David Bourget (Western Ontario)
David Chalmers (ANU, NYU)
Rafael De Clercq
Jack Alan Reynolds
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Mind and Language 22 (4):346–365 (2007)
Recent work by Joshua Knobe indicates that people’s intuition about whether an action was intentional depends on whether the outcome is good or bad. This paper argues that part of the explanation for this effect is that there are stable individual differences in how ‘intentional’ is interpreted. That is, in Knobe’s cases, different people interpret the term in different ways. This interpretive diversity of ‘intentional’ opens up a new avenue to help explain Knobe’s results. Furthermore, the paper argues that the use of intuitions in philosophy is complicated by fact that there are robust individual differences in intuitions about matters of philosophical concern.
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References found in this work BETA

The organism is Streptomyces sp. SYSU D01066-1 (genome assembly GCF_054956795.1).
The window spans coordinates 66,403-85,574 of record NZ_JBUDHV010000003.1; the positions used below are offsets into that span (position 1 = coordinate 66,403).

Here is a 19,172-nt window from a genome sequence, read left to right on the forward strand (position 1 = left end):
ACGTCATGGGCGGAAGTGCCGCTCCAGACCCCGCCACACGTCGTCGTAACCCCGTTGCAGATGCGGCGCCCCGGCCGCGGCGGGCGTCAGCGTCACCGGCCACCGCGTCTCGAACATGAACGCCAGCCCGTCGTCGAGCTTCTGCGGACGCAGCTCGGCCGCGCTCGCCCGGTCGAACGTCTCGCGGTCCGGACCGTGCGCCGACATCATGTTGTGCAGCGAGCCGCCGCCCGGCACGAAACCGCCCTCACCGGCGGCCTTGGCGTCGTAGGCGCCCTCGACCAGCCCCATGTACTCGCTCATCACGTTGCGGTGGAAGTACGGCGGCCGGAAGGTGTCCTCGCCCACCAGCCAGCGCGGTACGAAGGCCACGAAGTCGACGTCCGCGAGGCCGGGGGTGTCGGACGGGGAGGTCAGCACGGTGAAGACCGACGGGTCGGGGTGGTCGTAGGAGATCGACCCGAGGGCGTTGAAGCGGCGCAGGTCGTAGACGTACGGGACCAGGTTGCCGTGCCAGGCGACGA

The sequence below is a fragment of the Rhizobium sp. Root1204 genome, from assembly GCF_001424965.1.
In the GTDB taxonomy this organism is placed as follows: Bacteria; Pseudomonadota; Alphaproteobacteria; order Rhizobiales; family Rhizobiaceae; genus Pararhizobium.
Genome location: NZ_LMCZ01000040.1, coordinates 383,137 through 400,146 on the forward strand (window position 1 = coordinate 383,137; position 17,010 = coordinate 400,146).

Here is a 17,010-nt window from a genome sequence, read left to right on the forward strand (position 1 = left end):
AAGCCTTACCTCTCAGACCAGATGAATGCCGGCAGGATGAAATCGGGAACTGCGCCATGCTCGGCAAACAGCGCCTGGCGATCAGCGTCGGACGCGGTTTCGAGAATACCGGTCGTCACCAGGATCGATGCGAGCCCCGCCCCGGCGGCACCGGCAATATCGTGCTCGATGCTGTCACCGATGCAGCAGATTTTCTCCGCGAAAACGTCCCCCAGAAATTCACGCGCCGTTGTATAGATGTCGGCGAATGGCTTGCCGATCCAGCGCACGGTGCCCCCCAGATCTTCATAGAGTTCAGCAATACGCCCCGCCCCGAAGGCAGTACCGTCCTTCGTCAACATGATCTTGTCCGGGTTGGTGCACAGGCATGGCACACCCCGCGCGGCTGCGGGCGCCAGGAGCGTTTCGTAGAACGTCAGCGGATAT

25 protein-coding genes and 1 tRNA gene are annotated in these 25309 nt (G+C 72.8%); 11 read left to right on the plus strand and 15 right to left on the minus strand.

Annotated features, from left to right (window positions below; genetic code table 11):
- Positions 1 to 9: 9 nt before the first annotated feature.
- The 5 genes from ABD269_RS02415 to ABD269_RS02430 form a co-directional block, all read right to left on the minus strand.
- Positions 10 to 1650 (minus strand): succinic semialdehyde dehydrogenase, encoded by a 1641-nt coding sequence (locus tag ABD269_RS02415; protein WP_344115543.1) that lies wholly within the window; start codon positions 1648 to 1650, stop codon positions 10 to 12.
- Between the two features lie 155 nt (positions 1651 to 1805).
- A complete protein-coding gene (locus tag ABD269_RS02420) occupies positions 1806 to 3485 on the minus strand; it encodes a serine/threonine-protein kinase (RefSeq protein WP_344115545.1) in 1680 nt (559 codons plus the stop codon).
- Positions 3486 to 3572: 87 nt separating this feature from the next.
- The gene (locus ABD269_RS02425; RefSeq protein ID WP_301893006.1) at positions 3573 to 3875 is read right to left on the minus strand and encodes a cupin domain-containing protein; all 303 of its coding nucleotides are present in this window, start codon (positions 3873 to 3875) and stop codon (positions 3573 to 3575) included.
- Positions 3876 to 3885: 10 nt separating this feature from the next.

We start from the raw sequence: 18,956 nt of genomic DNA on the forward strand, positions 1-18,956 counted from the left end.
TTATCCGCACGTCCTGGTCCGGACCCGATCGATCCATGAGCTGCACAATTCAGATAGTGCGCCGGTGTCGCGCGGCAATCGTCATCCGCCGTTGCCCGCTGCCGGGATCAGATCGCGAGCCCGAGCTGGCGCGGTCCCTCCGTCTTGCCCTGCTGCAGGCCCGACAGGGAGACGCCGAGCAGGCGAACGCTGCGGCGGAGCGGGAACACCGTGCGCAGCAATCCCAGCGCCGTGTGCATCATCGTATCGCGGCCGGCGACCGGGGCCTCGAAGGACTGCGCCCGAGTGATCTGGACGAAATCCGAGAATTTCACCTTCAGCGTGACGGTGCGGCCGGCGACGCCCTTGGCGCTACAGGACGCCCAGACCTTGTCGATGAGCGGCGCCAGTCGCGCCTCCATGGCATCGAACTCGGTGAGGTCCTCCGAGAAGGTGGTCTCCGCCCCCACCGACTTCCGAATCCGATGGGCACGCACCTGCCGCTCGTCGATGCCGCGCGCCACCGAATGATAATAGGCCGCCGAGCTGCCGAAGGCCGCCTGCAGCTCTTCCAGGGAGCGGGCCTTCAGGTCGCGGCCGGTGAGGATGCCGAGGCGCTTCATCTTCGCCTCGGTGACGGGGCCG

Frank Jackson (1998). From Metaphysics to Ethics: A Defence of Conceptual Analysis. Oxford University Press.
Allan Gibbard (1990). Wise Choices, Apt Feelings: A Theory of Normative Judgment. Harvard University Press.
R. Carston (2002). Thoughts and Utterances. Blackwell.
Jonathan M. Weinberg, Shaun Nichols & Stephen Stich (2001). Normativity and Epistemic Intuitions. Philosophical Topics, 29 (1-2):429-460.
Joshua Knobe (2003). Intentional Action and Side Effects in Ordinary Language. Analysis 63 (3):190–194.
Citations of this work BETA
Joshua Knobe (2010). Person as Scientist, Person as Moralist. Behavioral and Brain Sciences 33 (4):315.
Joshua Knobe (2007). Experimental Philosophy. Philosophy Compass 2 (1):81–92.
James R. Beebe & Wesley Buckwalter (2010). The Epistemic Side-Effect Effect. Mind and Language 25 (4):474-498.
Dean Pettit & Joshua Knobe (2009). The Pervasive Impact of Moral Judgment. Mind and Language 24 (5):586-604.
Jonathan Phillips, Jamie B. Luguri & Joshua Knobe (2015). Unifying Morality’s Influence on Non-Moral Judgments: The Relevance of Alternative Possibilities. Cognition 145:30-42.
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